Dogue de Bordeaux Facts: The Gentle Giants of France

The Dogue de Bordeaux may be a large dog weighing up to 110 pounds, but you won’t find a more loving, gentle companion.

Apr 18, 2024By Thalia Oosthuizen
dogue de bordeaux facts

The gentle yet powerful Dogue de Bordeaux is more than just a cute, wrinkled face with a mellow demeanor. It’s one of many misunderstood mastiff breeds. Here, we will explore everything you need to know about this majestic and popular French dog. From where they originated to how to take care of them, we leave nothing uncovered as we take a closer look at the ins and outs of owning a Dogue de Bordeaux.

The Dogue de Bordeaux: An Ancient French Breed

Female Dogue de Bordeaux on Leash
Image Credit: Wikipedia

The Dogue de Bordeaux has been around, quite literally, for centuries and was first bred in the French wine region of Bordeaux, where they were used as guard and hunting dogs on the large estates that littered the region. The American Kennel Club notes that these dogs were “around even before France was France.”

Pinpointing these dogs’ exact origin is difficult. Some researchers believe that the Dogue de Bordeaux is a native breed of France that was developed over thousands of years. Others believe that these dogs are closely related to other droopy-faced mastiffs, with the Neapolitan Mastiff being a close relative.

Fast-forward a few hundred years, and these gentle but fierce-looking giants are still used as guard dogs, but now prefer a quieter lifestyle that consists of drooling on their owners’ furniture while they sleep.

These Dogs Are Muscular and Stocky

Dogue de Bordeaux Dog Lying on Bed
Image Credit: Borrow My Doggy

The Dogue de Bordeaux has a few distinct and recognizable features that make it stand out from other French dog breeds. From its large size to its wrinkled face, there is no mistaking these dogs when you see them. These mastiff dogs are one of many brachycephalic breeds, meaning they have flat faces and short snouts.

The Dogue de Bordeaux can grow to a whopping 27 inches tall and weigh up to 110 pounds. That’s no small dog! Often referred to as a “French Mastiff,” the Dogue de Bordeaux has a striking short fawn-colored coat and a muscular build.

Temperament and Personality: Loyal, Courageous, and Alert

Dogue de Bordeaux Puppy on Step
Image Credit: Modern Dog

If you’re looking for a loyal protector, the Dogue de Bordeaux it is. However, as with any guardian dog breed, there are a few things you should know.

For starters, while the French Mastiff is loyal to its owners, they are not compatible with small animals or rambunctious children. When it comes to compatibility with young children and other dogs, the American Kennel Club ranks this dog a three out of five.

What’s more, while these dogs pride themselves on being guardians, they can inflict serious damage if not properly restrained or socialized. A Dogue de Bordeaux has a powerful bite, stronger than your average pit bull. This is due to its square-shaped head and strong jaws.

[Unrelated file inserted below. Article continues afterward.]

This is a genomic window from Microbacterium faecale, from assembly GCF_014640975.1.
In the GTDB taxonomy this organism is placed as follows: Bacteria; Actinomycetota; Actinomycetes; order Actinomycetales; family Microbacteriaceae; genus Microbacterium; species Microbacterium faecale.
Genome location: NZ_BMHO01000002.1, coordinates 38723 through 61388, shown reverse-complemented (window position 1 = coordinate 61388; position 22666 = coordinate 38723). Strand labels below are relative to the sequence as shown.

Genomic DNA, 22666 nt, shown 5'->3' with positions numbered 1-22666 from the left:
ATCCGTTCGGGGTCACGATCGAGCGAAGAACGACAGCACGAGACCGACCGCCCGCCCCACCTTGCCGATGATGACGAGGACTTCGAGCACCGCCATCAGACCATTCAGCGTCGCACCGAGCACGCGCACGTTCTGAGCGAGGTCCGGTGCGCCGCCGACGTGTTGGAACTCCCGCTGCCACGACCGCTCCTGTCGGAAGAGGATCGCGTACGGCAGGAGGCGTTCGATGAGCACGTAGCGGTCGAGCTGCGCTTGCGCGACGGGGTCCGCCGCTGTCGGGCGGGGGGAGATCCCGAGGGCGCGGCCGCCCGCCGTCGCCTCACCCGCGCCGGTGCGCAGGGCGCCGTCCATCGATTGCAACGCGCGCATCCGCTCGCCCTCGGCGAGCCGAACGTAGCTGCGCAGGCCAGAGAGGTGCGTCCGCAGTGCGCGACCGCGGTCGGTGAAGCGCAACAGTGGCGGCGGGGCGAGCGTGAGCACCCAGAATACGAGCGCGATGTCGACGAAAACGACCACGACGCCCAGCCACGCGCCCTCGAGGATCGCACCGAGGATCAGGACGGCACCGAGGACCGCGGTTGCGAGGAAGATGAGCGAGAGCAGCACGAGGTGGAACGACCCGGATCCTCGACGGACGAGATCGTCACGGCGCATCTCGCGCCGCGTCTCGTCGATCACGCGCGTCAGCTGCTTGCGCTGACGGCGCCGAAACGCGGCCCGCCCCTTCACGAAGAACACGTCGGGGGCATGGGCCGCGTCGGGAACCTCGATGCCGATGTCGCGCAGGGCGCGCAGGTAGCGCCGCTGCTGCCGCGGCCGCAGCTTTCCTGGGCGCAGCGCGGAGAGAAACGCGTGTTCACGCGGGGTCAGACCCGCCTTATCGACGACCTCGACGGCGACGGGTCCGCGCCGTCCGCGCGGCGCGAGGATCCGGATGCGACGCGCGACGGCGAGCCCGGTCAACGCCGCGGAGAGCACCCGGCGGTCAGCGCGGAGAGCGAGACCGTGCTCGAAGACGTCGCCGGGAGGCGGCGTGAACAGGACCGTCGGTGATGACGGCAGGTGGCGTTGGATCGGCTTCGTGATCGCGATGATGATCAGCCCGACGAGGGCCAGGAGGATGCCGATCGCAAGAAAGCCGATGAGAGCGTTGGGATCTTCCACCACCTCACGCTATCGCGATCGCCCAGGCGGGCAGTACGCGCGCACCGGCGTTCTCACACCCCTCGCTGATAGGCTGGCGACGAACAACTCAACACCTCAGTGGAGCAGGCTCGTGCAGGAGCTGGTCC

If you’re an experienced dog owner looking for a challenge, you may enjoy welcoming a Dogue de Bordeaux into your home. However, if you’re looking for an easy-to-manage breed that gets along with every child and pet, continue looking.

These Dogs Need Early Training and Socialization

Dogue de Bordeaux Sleeping Under Covers
Image Credit: Simpsons Premium

When it comes to training a Dogue de Bordeaux, positive reinforcement is key. This means rewarding them with treats, praise, and lots of extra love when they do something good. Remember, these dogs are eager to please their owners, so they will work extra hard to make you happy.

Training and socializing are key ingredients of raising and caring for a Dogue de Bordeaux, so you’ll want to start very early on. Check out a few fun training tools, and expose them to different types of people, places, animals, and situations from a young age. This not only helps them learn how to behave around others but can also prevent them from becoming shy, withdrawn, or fearful as they grow up.

Like Other Dogs, There Are Health Concerns

Dogue de Bordeaux Puppy Chewing Bone
Image Credit: Daily Paws

As with many dog breeds, the Dogue de Bordeaux is prone to some health conditions that require careful monitoring and attention. For starters, these giants often suffer with joint problems, such as arthritis, as they age. You can make life more comfortable for your aging companion by investing in an orthopedic bed or mixing joint supplements in with their food.

Other health concerns include:

  • Bloat. Many large, deep-chested dogs are prone to developing bloat, a life-threatening condition. This is when the stomach fills with gas, then flips over, cutting off blood flow to major organs. You can prevent bloat by getting a raised food/water bowl or avoiding long walks after they eat.
  • Hip dysplasia. This condition arises when the hip joint does not properly fit into the socket. Untreated, this can lead to pain, problems with mobility, and ultimately a shorter lifespan.